Friday, July 27, 2007

Soothing music for days that bode ill...

One morning earlier this week, and for some reason not readily apparent even to me, I felt particularly unenthusiastic about the thought of going to work. I got in the car and turned up the CD loud, somewhat forgetful of the fact that the previous morning (when I was feeling rather positive) I had changed the CDs in the auto-changer.
The CD that came on was something that I bought on a whim when it came out but had not really paid much attention to ever since.
The album in question was Ballad of The Broken Seas - Isobel Campbell and Mark Lanegan - released in early 2006 and garnering a nomination later that year for The Mercury Prize, which was won by 'The Arctic Monkeys'.

It did the trick for me though - the day passed quickly as the few tracks I heard on the journey to work spent the day going rounded in my head and they reminded me of why I had taken a chance on this album in the first place; that was because I already owned a 2003 release called Amorino, also by Isobel Campbell. As soon as I got home that evening I listened to both in full and was blown away (again).
Ballad of The Broken Seas features an as seemingly unlikely pairing of vocalists as ever there were; her dreamy soprano voice is of the almost-not-there kind (Amorino showcases this beautifully), while his previous output - on solo albums, with Seattle' s 'Screaming Trees' or when collaborating with 'Queens of the Stone Age' - is a full and gritty roar and, at least on his solo albums, also depressingly down-beat.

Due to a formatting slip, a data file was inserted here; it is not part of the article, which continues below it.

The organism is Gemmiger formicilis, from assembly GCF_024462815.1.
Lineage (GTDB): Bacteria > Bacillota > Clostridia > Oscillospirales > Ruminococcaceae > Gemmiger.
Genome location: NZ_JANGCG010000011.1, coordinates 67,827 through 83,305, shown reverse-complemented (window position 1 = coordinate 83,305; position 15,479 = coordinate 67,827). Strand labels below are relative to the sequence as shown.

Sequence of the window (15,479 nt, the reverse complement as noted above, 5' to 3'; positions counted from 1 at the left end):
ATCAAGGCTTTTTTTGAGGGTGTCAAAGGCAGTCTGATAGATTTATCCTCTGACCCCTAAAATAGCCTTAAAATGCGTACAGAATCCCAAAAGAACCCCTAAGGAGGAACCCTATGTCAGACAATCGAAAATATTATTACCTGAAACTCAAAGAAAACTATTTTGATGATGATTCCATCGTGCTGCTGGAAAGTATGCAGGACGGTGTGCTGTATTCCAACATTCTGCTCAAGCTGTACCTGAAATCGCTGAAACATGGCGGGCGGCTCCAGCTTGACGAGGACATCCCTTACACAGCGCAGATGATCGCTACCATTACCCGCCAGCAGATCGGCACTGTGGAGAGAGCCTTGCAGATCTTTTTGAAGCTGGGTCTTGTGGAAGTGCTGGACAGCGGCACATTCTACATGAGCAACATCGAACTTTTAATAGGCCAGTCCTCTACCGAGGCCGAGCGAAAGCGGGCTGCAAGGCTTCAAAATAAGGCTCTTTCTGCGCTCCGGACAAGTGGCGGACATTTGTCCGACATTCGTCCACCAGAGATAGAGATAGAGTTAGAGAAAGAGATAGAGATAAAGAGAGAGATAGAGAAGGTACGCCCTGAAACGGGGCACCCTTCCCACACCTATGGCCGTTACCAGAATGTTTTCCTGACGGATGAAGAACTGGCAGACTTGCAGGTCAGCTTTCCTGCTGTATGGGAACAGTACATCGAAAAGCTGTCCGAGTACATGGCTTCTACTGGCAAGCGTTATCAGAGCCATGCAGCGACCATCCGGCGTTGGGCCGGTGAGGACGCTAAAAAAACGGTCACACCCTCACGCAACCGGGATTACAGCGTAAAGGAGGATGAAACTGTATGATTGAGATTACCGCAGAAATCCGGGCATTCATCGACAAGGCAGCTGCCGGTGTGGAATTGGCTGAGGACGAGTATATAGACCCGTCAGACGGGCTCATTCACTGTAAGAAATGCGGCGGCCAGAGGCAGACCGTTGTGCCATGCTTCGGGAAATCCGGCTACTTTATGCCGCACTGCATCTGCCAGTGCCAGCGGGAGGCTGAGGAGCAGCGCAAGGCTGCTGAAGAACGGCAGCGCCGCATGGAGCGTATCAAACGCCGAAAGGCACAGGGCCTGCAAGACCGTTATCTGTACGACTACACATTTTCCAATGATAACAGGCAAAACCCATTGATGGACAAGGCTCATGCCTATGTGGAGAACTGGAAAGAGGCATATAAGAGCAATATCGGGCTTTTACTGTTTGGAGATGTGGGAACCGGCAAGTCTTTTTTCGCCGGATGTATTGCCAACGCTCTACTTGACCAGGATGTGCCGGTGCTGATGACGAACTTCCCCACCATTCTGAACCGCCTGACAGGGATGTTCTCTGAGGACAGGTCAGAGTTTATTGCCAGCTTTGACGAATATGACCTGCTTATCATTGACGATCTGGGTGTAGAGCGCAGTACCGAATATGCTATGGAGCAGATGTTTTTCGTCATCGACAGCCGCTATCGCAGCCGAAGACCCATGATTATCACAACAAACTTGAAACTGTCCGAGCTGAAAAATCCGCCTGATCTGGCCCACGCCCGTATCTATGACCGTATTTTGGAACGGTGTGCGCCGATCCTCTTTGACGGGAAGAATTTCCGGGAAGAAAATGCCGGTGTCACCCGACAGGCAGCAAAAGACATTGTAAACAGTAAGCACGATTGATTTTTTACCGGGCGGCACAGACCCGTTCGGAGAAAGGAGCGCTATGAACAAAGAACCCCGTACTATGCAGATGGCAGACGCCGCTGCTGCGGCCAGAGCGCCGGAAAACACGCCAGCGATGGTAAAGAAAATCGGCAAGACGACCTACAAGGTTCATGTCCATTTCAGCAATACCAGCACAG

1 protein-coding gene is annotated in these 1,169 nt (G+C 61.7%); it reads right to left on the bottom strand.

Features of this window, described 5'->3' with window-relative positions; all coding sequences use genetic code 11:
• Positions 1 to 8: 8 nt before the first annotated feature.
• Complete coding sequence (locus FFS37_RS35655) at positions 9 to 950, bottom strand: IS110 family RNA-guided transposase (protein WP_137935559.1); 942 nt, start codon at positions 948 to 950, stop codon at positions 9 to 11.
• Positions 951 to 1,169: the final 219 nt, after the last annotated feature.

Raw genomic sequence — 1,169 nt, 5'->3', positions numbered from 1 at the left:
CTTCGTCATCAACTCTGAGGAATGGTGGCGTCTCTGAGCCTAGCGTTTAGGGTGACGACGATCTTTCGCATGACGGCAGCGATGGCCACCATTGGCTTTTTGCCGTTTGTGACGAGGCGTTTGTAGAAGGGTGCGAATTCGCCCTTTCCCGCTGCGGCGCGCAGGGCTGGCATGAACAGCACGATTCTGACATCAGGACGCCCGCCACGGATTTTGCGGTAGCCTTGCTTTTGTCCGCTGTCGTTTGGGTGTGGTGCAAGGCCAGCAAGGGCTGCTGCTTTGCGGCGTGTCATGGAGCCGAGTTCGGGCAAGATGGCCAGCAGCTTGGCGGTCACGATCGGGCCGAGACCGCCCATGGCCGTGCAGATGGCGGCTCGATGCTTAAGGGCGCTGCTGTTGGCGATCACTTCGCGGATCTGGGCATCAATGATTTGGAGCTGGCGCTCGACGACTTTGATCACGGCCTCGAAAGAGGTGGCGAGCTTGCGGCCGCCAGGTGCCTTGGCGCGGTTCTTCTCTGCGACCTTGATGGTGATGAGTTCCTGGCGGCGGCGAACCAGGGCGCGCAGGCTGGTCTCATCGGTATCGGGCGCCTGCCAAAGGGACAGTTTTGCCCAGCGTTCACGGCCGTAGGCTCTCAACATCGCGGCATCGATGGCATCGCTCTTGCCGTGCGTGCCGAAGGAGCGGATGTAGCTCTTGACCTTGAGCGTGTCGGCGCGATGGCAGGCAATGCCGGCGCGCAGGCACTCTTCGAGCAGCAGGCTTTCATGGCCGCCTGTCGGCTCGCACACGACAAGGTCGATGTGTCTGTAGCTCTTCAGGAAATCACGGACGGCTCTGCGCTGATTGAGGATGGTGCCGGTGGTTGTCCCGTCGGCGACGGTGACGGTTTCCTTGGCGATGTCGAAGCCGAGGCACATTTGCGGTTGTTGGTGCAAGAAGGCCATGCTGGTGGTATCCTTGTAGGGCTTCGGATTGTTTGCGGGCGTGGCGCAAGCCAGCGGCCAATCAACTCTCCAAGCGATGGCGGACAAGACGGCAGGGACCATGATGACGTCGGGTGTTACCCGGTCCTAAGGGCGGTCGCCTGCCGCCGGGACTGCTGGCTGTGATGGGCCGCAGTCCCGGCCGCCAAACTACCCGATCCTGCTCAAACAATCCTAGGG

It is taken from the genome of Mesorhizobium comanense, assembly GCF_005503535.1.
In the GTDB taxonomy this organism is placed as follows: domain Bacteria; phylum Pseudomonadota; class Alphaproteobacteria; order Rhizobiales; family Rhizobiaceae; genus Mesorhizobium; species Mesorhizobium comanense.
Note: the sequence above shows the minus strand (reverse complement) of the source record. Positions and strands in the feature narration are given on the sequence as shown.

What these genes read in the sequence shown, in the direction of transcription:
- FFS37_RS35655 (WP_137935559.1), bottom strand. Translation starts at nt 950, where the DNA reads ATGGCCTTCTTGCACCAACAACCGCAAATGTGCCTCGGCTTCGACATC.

It was to prove an inspired collaboration; as well as providing contrasting but also amazingly complementary vocals there is a real spark there. It, and the Mercury nomination, allowed Campbell to incorporate influences from Americana in her music and finally get away from the tag "twee-pop" that her detractors have tended to pin to her music thus far.

I bought Amorino before Ballad of The Broken Seas was released but if you are new to her music, whether the post 'Belle and Sebastian' work (she left that band in 2002) or B&S pre-2002, then I suggest you might do better to start with Ballad of The Broken Seas as it is probably more easily accessible. Amorino can be rather "strange" at times and no more so than the wonderfully weird track 'The Cat's Pyjamas'.

All this led me on a hunt for other items in my music collection that were both of a calming "chill-out" nature and that I hadn't listened to much for some time.

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